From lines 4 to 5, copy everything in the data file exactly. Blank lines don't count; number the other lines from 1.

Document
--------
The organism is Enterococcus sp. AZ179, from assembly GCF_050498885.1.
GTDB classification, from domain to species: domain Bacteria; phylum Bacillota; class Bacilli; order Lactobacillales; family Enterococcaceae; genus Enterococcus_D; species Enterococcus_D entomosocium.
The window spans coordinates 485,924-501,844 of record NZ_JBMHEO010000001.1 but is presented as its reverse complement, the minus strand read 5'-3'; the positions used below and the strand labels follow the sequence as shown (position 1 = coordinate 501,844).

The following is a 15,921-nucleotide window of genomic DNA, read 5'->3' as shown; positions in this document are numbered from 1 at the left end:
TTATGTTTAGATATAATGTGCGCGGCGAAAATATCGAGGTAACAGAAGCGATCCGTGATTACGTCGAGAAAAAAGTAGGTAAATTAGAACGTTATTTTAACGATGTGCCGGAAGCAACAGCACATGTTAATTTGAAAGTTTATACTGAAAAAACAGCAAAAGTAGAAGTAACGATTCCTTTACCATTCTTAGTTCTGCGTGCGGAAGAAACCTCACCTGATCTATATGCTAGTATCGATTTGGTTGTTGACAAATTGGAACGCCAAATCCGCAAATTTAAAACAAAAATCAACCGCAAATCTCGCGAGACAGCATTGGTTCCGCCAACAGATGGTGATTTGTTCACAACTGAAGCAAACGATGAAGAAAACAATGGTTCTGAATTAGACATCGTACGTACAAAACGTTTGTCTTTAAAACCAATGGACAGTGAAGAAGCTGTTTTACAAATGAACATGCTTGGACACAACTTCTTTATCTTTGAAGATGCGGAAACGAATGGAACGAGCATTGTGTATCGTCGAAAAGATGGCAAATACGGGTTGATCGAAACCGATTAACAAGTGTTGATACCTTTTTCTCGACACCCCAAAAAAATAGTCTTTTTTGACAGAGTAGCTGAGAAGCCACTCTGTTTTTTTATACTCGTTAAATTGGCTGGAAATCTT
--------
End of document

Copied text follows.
The following is a 15,921-nucleotide window of genomic DNA, read 5'->3' as shown; positions in this document are numbered from 1 at the left end:
TTATGTTTAGATATAATGTGCGCGGCGAAAATATCGAGGTAACAGAAGCGATCCGTGATTACGTCGAGAAAAAAGTAGGTAAATTAGAACGTTATTTTAACGATGTGCCGGAAGCAACAGCACATGTTAATTTGAAAGTTTATACTGAAAAAACAGCAAAAGTAGAAGTAACGATTCCTTTACCATTCTTAGTTCTGCGTGCGGAAGAAACCTCACCTGATCTATATGCTAGTATCGATTTGGTTGTTGACAAATTGGAACGCCAAATCCGCAAATTTAAAACAAAAATCAACCGCAAATCTCGCGAGACAGCATTGGTTCCGCCAACAGATGGTGATTTGTTCACAACTGAAGCAAACGATGAAGAAAACAATGGTTCTGAATTAGACATCGTACGTACAAAACGTTTGTCTTTAAAACCAATGGACAGTGAAGAAGCTGTTTTACAAATGAACATGCTTGGACACAACTTCTTTATCTTTGAAGATGCGGAAACGAATGGAACGAGCATTGTGTATCGTCGAAAAGATGGCAAATACGGGTTGATCGAAACCGATTAACAAGTGTTGATACCTTTTTCTCGACACCCCAAAAAAATAGTCTTTTTTGACAGAGTAGCTGAGAAGCCACTCTGTTTTTTTATACTCGTTAAATTGGCTGGAAATCTT